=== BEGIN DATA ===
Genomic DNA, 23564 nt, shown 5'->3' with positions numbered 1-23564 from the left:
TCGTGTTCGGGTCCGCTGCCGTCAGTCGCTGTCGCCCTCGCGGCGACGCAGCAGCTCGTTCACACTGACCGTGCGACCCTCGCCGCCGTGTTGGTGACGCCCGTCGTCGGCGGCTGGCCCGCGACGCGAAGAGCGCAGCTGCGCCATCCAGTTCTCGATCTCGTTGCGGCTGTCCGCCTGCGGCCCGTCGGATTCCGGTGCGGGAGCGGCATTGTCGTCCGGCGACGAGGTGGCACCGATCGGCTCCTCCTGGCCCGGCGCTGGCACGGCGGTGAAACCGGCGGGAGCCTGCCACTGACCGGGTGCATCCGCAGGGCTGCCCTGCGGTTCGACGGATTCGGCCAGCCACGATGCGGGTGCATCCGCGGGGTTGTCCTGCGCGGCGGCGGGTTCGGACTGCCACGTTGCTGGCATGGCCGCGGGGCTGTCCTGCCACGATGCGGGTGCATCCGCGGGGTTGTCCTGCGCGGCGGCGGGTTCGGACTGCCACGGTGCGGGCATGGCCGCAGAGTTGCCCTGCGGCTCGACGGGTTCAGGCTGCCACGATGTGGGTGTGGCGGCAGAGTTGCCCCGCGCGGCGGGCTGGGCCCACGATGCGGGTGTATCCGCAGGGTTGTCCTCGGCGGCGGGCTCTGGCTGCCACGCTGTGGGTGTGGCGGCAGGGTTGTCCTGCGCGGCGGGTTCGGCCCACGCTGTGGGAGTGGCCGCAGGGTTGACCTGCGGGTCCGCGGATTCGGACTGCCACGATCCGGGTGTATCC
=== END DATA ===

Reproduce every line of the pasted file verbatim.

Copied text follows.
Genomic DNA, 23564 nt, shown 5'->3' with positions numbered 1-23564 from the left:
TCGTGTTCGGGTCCGCTGCCGTCAGTCGCTGTCGCCCTCGCGGCGACGCAGCAGCTCGTTCACACTGACCGTGCGACCCTCGCCGCCGTGTTGGTGACGCCCGTCGTCGGCGGCTGGCCCGCGACGCGAAGAGCGCAGCTGCGCCATCCAGTTCTCGATCTCGTTGCGGCTGTCCGCCTGCGGCCCGTCGGATTCCGGTGCGGGAGCGGCATTGTCGTCCGGCGACGAGGTGGCACCGATCGGCTCCTCCTGGCCCGGCGCTGGCACGGCGGTGAAACCGGCGGGAGCCTGCCACTGACCGGGTGCATCCGCAGGGCTGCCCTGCGGTTCGACGGATTCGGCCAGCCACGATGCGGGTGCATCCGCGGGGTTGTCCTGCGCGGCGGCGGGTTCGGACTGCCACGTTGCTGGCATGGCCGCGGGGCTGTCCTGCCACGATGCGGGTGCATCCGCGGGGTTGTCCTGCGCGGCGGCGGGTTCGGACTGCCACGGTGCGGGCATGGCCGCAGAGTTGCCCTGCGGCTCGACGGGTTCAGGCTGCCACGATGTGGGTGTGGCGGCAGAGTTGCCCCGCGCGGCGGGCTGGGCCCACGATGCGGGTGTATCCGCAGGGTTGTCCTCGGCGGCGGGCTCTGGCTGCCACGCTGTGGGTGTGGCGGCAGGGTTGTCCTGCGCGGCGGGTTCGGCCCACGCTGTGGGAGTGGCCGCAGGGTTGACCTGCGGGTCCGCGGATTCGGACTGCCACGATCCGGGTGTATCC